Modern Atomic Theory

Bohr's model of the atom is important because it introduced the concept of the quantum in explaining atomic properties. However, Bohr's model ultimately needed revision becuase it failed to explain the natue of atoms more complicated than hydrogen. It took roughly another decade before a new more complete atomic theory was developed - the modern atomic theory.

Louis de Brogllie introduces the wave/particle duality of matter (1921)

 Traditional (classical) physics had assumed that particles were particles and waves were waves and thats that. However, de Broglie suggested that particles could sometimes behave as waves and waves could sometimes bahave as particles - the wave/particle duality of nature. He suggested a simple equation that would relate the two: Particles have momentum (p), waves have wavelengths (l) and the two are related by the equation l=h/p h=Planck's constant = 6.634x10-34 Js p=(mass)x(velocity) This wave/particle duality of nature turned out to be a key to the new atomic theory. Here is an examples of using the de Broglie equation: Question: A ball of mass 0.2 kg is thrown with a velocity of 10 m/s what is its wavelength? Answer: This means that the wavelength of the ball is miniscule compared to the size of the ball.
Werner Heisenberg elucidated the Uncertainty Principle (1923)
 Classical physics had always assumed that precise location and velocity of objects was always possible. Heisenberg, however discovered that this was not necessarily the case at the atomic level. In particular, he stated that the act of observation interfered with the location and velocity of small particles such as electrons. This is the case because observation requires light and light has momentum. When light bounces off an electron momentum exchange can occur between light and the electron which means the electrons location and velocity have been altered by the act of measurement. This scenerio has important implications to what we can measure at the atomic level. Erwin Schrodinger developed the equation which is used today to understand atoms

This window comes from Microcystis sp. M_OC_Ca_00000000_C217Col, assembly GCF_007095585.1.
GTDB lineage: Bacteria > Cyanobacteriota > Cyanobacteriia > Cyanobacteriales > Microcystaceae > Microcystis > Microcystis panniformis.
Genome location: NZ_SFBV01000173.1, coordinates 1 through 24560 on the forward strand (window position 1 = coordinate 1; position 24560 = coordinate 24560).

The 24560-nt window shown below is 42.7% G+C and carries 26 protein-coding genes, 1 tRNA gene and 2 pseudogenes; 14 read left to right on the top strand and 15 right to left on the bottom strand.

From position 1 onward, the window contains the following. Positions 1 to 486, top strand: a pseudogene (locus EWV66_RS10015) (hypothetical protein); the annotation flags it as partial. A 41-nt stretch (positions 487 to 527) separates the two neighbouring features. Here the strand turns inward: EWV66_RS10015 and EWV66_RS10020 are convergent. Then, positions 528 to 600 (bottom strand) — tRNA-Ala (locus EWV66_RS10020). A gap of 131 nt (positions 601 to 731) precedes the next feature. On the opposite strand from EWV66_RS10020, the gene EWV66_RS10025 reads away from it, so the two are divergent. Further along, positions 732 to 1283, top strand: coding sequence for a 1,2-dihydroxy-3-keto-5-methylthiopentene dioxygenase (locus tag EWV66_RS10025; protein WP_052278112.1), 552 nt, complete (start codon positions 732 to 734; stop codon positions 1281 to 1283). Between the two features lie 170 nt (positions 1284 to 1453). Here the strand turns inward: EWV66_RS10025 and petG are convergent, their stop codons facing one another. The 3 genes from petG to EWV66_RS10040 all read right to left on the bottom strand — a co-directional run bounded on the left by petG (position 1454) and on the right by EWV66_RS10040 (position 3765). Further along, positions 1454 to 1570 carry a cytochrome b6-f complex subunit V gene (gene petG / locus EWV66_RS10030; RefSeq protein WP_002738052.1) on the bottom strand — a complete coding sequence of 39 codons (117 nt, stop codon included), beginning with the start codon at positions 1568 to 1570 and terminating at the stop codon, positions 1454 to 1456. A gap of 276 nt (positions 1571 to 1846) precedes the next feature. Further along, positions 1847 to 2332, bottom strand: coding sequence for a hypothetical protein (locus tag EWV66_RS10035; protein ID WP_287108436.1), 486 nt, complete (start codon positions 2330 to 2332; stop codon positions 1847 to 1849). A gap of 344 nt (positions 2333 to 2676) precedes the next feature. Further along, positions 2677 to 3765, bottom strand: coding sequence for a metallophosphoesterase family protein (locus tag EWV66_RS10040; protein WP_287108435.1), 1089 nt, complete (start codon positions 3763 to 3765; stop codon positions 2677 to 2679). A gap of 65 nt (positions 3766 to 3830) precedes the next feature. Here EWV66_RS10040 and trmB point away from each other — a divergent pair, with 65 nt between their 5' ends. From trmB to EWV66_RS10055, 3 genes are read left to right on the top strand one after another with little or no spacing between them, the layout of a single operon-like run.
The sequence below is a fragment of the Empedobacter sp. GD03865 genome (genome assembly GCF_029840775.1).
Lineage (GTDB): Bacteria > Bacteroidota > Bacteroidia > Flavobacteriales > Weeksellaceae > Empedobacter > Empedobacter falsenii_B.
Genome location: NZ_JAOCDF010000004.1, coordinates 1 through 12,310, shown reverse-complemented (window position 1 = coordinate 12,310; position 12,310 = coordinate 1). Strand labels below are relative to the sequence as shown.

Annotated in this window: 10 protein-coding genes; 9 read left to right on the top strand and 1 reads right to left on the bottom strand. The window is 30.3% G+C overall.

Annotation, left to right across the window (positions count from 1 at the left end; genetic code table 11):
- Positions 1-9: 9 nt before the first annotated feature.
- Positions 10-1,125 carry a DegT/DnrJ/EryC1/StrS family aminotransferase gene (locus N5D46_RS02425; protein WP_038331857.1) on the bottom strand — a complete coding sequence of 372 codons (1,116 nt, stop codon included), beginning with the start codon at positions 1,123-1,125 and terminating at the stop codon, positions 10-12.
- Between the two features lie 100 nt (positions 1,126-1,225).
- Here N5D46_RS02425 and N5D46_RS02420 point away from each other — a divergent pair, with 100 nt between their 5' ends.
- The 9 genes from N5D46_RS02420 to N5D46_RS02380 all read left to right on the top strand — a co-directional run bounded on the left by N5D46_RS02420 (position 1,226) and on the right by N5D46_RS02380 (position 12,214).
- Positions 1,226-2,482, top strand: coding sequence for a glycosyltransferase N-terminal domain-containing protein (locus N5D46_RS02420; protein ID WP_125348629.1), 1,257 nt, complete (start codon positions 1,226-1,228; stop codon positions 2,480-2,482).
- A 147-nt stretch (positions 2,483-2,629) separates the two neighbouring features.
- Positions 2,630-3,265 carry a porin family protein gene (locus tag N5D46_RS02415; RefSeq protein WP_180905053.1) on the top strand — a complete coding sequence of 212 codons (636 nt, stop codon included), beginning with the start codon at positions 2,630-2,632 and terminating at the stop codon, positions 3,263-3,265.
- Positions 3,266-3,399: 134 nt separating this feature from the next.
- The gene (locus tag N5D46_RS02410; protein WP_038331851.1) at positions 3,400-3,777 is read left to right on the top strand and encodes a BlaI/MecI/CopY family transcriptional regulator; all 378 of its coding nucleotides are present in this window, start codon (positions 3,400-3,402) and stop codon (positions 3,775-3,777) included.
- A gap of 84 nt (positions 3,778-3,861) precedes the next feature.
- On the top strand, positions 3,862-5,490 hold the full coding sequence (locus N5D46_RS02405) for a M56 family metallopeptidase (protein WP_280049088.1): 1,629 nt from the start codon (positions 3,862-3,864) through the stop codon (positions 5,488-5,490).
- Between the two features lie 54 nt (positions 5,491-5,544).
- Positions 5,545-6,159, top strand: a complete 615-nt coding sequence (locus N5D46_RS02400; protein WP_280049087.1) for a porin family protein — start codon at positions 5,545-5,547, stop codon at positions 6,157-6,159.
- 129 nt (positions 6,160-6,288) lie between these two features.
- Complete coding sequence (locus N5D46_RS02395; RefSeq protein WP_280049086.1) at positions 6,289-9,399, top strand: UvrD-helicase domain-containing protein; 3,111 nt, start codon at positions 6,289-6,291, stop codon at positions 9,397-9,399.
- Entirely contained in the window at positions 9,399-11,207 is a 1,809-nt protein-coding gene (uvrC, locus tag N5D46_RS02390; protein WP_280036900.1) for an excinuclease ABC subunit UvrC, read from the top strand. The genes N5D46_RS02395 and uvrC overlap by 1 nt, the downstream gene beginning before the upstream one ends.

and molecules - the Schrodinger Equation (1926)

 Erwin Schrodinger took the ideas developed by de Broglie, Heisenberg and others and put them together in a single equation that is named after him. Solving this equation can in principle predict the properties and reactivities of all atoms and molecules. Unfortunately, it is extremely difficult to solve for any but the most simple atoms and molecules.

Orbitals and Energies are the central objects that determine the properties of atoms
and molecules in the new Quantum Theory

Although the Schrodinger equation is too difficult to solve for any but the simplest atoms/molecules, we can nevertheless extract some essential conclusion from it:

 I) Energies are quantized: Atoms and molecules cannot have any energy but only certain energies. This means that energies are "quantized". II) The orbitals, associated with each energy, determine where the electrons are located. Each orbital is determined by a quantum number call the angular momentum quantum number "l". This quantum number can take on the values l=0 (s-orbital), l=1 (p-orbital), l=2 (d-orbital), l=3 (f-orbital) etc. These orbitals can be be seen as the "rooms" in which the electrons in an atom "live".

The quantum energies together with the orbitals can be used to explain chemical properties and reactivities.

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C101 Class Notes
Prof. N. De Leon